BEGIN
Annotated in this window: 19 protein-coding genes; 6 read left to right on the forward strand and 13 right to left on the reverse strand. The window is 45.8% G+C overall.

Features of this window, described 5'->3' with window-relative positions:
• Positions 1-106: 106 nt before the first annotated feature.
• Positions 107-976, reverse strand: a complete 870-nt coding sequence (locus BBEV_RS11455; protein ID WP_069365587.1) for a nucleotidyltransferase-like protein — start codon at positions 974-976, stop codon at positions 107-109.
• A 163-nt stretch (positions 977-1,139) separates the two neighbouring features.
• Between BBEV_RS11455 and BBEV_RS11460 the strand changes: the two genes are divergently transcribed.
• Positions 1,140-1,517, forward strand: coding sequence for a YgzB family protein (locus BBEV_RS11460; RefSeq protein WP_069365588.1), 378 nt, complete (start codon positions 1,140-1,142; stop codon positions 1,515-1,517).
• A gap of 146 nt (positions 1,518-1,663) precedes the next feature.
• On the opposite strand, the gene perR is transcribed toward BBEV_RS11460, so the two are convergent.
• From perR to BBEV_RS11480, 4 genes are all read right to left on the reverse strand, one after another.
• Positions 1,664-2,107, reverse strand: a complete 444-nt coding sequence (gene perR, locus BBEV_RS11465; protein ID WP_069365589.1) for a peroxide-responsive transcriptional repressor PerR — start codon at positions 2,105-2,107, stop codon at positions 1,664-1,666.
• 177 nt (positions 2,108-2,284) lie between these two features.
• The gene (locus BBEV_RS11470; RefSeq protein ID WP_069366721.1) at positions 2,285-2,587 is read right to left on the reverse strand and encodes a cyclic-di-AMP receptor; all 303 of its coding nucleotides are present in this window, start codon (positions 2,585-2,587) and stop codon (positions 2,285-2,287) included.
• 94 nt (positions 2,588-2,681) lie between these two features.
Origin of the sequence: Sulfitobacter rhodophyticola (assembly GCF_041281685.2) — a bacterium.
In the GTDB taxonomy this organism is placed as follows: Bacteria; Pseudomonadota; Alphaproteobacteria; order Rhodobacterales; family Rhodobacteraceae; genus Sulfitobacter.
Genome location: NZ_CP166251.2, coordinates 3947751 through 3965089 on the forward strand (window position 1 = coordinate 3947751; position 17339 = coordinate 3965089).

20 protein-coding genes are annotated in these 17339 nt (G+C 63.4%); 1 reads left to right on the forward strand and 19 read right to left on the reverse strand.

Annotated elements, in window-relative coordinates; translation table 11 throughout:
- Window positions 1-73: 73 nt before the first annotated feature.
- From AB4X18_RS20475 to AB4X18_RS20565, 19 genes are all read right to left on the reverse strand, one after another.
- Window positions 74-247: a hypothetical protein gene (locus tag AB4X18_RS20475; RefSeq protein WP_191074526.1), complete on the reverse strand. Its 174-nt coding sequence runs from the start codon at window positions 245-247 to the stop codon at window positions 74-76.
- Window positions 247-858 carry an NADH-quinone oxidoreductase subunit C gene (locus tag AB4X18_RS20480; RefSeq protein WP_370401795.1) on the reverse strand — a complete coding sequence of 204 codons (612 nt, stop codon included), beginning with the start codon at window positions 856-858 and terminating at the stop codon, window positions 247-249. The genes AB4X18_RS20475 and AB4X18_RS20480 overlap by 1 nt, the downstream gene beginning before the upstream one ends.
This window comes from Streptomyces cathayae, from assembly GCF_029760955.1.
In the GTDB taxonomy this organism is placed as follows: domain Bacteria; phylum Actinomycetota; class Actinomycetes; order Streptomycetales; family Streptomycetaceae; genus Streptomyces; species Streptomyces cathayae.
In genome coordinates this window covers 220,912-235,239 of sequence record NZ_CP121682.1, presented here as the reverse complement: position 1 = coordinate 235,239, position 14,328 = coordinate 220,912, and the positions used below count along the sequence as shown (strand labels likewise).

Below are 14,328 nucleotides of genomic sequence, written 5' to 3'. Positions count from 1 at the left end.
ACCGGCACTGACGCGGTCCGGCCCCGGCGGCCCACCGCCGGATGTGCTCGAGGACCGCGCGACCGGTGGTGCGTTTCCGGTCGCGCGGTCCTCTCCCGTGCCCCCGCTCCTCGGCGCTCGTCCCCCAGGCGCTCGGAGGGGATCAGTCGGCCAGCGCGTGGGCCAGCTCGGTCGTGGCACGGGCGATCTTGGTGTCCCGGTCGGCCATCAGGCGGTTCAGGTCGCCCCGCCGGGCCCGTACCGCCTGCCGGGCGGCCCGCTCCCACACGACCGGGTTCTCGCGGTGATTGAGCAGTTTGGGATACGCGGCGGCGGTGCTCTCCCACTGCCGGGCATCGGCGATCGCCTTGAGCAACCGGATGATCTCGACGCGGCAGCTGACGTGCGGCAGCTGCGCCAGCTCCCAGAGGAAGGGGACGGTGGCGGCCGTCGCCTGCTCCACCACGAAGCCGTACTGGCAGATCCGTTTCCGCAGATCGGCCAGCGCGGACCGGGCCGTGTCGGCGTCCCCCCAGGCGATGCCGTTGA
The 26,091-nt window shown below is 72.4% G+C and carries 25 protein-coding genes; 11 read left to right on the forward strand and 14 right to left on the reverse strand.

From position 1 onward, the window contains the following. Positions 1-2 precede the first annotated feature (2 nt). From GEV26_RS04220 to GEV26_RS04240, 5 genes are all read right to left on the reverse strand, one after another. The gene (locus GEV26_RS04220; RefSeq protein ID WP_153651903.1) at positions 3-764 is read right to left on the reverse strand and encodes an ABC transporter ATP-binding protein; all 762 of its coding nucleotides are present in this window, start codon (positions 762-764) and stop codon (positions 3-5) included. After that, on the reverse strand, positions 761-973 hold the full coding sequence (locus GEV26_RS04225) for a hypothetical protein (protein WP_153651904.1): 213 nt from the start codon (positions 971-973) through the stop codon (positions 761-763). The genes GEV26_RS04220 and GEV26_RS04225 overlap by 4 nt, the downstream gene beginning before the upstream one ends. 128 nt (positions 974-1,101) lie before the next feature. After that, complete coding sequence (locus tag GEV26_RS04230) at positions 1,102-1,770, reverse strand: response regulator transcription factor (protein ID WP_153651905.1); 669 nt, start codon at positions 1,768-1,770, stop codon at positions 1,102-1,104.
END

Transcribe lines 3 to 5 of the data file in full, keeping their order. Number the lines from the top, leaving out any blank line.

• Positions 1-106: 106 nt before the first annotated feature.
• Positions 107-976, reverse strand: a complete 870-nt coding sequence (locus BBEV_RS11455; protein ID WP_069365587.1) for a nucleotidyltransferase-like protein — start codon at positions 974-976, stop codon at positions 107-109.
• A 163-nt stretch (positions 977-1,139) separates the two neighbouring features.